On July 26, the CFPB released its Summer 2023 issue of Supervisory Highlights, which covers enforcement actions in areas such as auto origination, auto servicing, consumer reporting, debt collection, deposits, fair lending, information technology, mortgage origination, mortgage servicing, payday lending and remittances from June 2022 through March 2023. The Bureau noted significant findings regarding unfair, deceptive, and abusive acts or practices and findings across many consumer financial products, as well as new examinations on nonbanks.
- Auto Origination: The CFPB examined auto finance origination practices of several institutions and found deceptive marketing of auto loans. For example, loan advertisements showcased cars larger and newer than the products for which actual loan offers were available, which misled consumers.
- Auto Servicing: The Bureau’s examiners identified unfair and abusive practices at auto servicers related to charging interest on inflated loan balances resulting from fraudulent inclusion of non-existent options. It also found that servicers collected interest on the artificially inflated amounts without refunding consumers for the excess interest paid. Examiners further reported that auto servicers engaged in unfair and abusive practices by canceling automatic payments without sufficient notice, leading to missed payments and late fee assessments. Additionally, some servicers allegedly engaged in cross-collateralization, requiring consumers to pay other unrelated debts to redeem their repossessed vehicles.
- Consumer Reporting: The Bureau’s examiners found that consumer reporting companies failed to maintain proper procedures to limit furnishing reports to individuals with permissible purposes. They also found that furnishers violated regulations by not reviewing and updating policies, neglecting reasonable investigations of direct disputes, and failing to notify consumers of frivolous disputes or provide accurate address disclosures for consumer notices.
- Debt Collection: The CFPB's examinations of debt collectors (large depository institutions, nonbanks that are larger participants in the consumer debt collection market, and nonbanks that are service providers to certain covered persons) uncovered violations of the FDCPA and CFPA, such as unlawful attempts to collect medical debt and deceptive representations about interest payments.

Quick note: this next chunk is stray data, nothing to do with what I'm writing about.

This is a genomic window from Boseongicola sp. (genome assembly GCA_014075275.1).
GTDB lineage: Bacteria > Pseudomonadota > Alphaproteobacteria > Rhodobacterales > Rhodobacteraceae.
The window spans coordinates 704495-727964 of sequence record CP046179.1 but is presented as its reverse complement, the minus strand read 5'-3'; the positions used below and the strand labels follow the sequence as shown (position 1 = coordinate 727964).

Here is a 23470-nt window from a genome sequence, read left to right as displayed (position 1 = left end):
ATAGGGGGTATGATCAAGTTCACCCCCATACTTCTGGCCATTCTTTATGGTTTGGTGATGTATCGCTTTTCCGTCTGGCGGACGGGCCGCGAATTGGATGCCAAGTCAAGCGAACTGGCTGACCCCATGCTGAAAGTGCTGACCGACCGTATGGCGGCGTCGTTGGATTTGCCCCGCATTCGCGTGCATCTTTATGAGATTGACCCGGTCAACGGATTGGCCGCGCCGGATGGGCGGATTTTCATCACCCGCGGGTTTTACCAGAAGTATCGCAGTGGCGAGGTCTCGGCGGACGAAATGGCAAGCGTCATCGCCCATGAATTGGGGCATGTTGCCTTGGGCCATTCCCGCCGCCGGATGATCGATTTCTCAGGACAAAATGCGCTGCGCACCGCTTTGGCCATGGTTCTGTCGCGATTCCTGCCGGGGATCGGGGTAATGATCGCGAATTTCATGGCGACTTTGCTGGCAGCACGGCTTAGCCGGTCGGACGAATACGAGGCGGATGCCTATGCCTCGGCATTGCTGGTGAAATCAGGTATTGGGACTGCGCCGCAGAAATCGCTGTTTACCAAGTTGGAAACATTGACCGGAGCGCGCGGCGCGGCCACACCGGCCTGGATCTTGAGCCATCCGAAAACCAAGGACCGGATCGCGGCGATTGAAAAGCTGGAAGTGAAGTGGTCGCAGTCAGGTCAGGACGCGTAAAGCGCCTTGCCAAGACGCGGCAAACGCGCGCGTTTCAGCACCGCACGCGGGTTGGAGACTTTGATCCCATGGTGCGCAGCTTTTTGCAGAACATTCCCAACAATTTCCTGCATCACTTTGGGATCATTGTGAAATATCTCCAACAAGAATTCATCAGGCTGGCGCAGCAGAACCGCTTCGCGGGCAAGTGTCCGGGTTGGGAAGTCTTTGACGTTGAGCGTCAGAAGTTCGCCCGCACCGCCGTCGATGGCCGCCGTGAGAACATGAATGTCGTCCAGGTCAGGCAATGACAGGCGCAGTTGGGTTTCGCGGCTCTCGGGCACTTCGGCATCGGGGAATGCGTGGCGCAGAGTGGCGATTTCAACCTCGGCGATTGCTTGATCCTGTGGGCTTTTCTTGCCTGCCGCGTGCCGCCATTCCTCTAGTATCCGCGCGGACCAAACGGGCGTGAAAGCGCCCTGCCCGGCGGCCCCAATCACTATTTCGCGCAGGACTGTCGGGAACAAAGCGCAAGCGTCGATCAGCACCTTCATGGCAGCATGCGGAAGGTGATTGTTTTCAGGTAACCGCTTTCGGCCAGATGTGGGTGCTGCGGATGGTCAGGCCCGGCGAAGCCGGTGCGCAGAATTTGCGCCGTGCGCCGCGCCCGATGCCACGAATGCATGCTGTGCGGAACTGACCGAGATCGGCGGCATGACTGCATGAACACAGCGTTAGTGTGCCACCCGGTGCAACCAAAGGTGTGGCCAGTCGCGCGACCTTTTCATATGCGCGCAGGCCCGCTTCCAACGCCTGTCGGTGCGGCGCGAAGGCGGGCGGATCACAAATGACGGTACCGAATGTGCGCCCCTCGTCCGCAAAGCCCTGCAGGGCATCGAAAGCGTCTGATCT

- Deposits: The CFPB's examinations of financial institutions revealed unfair acts or practices related to the assessment of both nonsufficient funds and line of credit transfer fees on the same transaction. The Bureau reported that this practice resulted in double fees being charged for denied transactions.
- Fair Lending: Recent examinations through the CFPB's fair lending supervision program found violations of ECOA and Regulation B, including pricing discrimination in granting pricing exceptions based on competitive offers and discriminatory lending restrictions related to criminal history and public assistance income.
- Information Technology: Bureau examiners found that certain institutions engaged in unfair acts by lacking adequate information technology security controls, leading to cyberattacks and fraudulent withdrawals from thousands of consumer accounts, causing substantial harm to consumers.
- Mortgage Origination: Examiners found that certain institutions violated Regulation Z by differentiating loan originator compensation based on product types and failing to accurately reflect the terms of the legal obligation on loan disclosures.
- Mortgage Servicing: Examiners identified UDAAP and regulatory violations at mortgage servicers, including violations related to loss mitigation timing, misrepresenting loss mitigation application response times, continuity of contact procedures, Spanish-language acknowledgment notices, and failure to provide critical loss mitigation information. Additionally, some servicers reportedly failed to credit payments sent to prior servicers after a transfer and did not maintain policies to identify missing information after a transfer.
- Payday Lending: The CFPB identified unfair, deceptive, and abusive acts or practices, including unreasonable limitations on collection communications, false collection threats, unauthorized wage deductions, misrepresentations regarding debt payment impact, and failure to comply with the Military Lending Act. The report also highlighted that lenders reportedly failed to retain evidence of compliance with disclosure requirements under Regulation Z. In response, the Bureau directed lenders to cease deceptive practices, revise contract language, and update compliance procedures to ensure regulatory compliance.
- Remittances: The CFPB evaluated both depository and non-depository institutions for compliance with the EFTA and its Regulation E, including the Remittance Rule. Examiners found that some institutions failed to develop written policies and procedures to ensure compliance with the Remittance Rule's error resolution requirements, using inadequate substitutes or policies without proper implementation.